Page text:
The controller 34 maintains count of the windows and therefore time range thereof to determine functions to be performed. During the first window, the transponder 14 checks the sensor means 22 and receives commands from transceivers 16. During the second window, the transponder 14 checks sensor means 22. In the third window, the sensor means 22 is checked and the audio acknowledge transmitted during the middle of the window. In the fourth window the sensor means 22 is checked. In the fifth window the sensor means 22 is checked and the data signal is transmitted to the transceivers 16 during the middle of the window. In the sixth window by comparing means 210 of the controller 34 the sensor means 22 is checked. In the seventh the sensor means 22 is checked and the emergency data signal is transmitted by emergency means 212 of the controller 34. In the eighth window the sensor means 22 is checked and the synchronizing signal is received. The controller 34 is placed in stand-by mode to prevent power depletion between windows and after all functions have been performed during a window. The start window signal "interrupts" or wakes up the controller 34 to perform the necessary checks, as subsequently discussed. In general, transmissions and receptions by the transponder 14 occur during the middle of the window, while the checks occur at the beginning of the window. The checking of the sensor means 22 occurs at each window to ensure that an emergency condition will be detected by the controller 34 since it only wakes up every 1/8 second.
Upon reception of the fifth window interrupt, the transponder controller 34 samples each of the sensor means 22 and transmits the data signal to the r.f. transmitter 36, which in turn transmits over radio frequencies the data signal.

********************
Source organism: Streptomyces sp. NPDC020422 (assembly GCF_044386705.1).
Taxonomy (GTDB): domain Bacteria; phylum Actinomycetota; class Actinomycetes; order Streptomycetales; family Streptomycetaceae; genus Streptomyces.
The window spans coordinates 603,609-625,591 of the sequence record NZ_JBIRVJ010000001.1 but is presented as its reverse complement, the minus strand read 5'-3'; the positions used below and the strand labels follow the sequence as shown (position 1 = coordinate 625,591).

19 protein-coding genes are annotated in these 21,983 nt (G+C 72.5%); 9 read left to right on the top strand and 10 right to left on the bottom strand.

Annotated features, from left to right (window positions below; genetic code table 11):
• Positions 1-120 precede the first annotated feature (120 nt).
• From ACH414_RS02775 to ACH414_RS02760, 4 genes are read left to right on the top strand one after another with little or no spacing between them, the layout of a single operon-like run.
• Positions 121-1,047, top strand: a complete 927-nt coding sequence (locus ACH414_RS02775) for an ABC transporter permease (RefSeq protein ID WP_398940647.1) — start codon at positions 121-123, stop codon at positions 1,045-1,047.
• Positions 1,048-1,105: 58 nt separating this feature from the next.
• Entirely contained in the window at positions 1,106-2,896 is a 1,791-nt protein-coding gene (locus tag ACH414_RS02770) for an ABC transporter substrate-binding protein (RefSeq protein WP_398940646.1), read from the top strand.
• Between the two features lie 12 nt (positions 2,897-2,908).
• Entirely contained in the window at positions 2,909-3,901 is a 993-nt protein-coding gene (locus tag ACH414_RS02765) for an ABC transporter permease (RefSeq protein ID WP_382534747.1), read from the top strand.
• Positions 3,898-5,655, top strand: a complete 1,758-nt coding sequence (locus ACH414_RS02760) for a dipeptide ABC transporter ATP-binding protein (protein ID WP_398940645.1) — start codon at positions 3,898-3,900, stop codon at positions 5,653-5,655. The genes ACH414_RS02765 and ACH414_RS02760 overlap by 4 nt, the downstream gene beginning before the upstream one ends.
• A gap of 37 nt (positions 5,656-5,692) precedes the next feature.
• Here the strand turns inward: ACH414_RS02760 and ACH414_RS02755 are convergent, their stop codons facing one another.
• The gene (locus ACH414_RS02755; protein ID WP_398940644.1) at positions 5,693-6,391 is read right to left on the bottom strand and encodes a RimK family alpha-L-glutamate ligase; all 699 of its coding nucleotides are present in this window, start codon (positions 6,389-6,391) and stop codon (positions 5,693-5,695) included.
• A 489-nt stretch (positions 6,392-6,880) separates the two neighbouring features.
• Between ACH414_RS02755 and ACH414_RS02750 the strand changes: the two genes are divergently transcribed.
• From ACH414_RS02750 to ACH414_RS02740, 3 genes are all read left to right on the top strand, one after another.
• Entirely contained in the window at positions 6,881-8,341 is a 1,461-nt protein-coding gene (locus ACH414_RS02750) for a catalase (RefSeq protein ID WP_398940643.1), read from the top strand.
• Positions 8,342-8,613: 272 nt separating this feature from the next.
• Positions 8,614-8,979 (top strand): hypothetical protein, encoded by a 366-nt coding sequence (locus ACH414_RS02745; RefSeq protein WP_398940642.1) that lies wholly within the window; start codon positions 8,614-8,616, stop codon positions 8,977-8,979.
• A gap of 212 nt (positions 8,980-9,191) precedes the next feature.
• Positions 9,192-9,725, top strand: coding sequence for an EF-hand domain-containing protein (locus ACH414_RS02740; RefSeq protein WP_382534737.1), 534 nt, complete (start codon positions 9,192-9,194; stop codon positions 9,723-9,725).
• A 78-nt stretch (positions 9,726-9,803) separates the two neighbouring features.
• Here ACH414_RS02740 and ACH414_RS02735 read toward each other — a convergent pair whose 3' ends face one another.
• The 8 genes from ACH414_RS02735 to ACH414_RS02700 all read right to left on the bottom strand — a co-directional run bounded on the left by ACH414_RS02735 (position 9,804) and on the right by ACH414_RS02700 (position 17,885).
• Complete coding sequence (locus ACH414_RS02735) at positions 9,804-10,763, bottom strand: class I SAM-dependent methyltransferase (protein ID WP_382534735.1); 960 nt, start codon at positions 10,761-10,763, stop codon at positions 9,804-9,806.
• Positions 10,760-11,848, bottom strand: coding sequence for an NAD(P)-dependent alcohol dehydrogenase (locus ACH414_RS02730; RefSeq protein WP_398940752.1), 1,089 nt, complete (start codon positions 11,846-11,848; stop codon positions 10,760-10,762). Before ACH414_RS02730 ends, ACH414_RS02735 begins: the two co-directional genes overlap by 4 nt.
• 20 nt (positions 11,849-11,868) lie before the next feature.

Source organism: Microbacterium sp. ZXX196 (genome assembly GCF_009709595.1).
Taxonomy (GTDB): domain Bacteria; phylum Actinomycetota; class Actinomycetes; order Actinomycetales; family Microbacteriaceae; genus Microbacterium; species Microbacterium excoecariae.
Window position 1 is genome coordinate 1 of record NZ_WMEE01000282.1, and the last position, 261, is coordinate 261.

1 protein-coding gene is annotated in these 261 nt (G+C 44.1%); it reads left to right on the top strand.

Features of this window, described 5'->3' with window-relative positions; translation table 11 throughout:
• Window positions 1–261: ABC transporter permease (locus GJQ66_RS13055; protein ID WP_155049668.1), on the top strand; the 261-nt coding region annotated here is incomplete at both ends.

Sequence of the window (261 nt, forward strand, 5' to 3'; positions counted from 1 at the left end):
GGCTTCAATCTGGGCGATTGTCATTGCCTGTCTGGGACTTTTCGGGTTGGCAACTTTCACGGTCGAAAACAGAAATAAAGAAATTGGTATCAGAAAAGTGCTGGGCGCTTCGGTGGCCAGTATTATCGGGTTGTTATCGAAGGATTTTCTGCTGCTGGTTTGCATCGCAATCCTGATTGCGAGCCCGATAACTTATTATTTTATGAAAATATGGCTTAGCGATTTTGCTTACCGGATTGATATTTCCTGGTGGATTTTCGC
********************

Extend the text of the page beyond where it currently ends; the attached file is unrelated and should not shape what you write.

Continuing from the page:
The controller 34 includes a range counter 41 for counting and keeping track of the present time range for comparison with the transponder number code in the switch 36 to determine when to transmit the normal data signal. Initiation of the transponder 14 sets the counter 41 to the present time range. Also included is a window counter 43 for counting one to eight to maintain count of the window in each time range indicative of functions to be performed. The counters 41, 43 are implemented through software programming in the controller 34.
Upon receiving the emergency signal or the battery signal during any window, the transponder controller 34 by means 212 sets an emergency bit and/or low battery bit in memory 39, and transmits the coded emergency signal during the emergency window of two sequential time ranges, i.e., during two sequential emergency or seventh windows, or as the data signal during its assigned time range. The transponder controller 34 need not wait until the time range of its own for emergency transmission. Transmission will occur during any emergency window and thereafter reset. Therefore, the bits remain set for 16 windows. The statuses are not reset if the emergency conditions are still detected.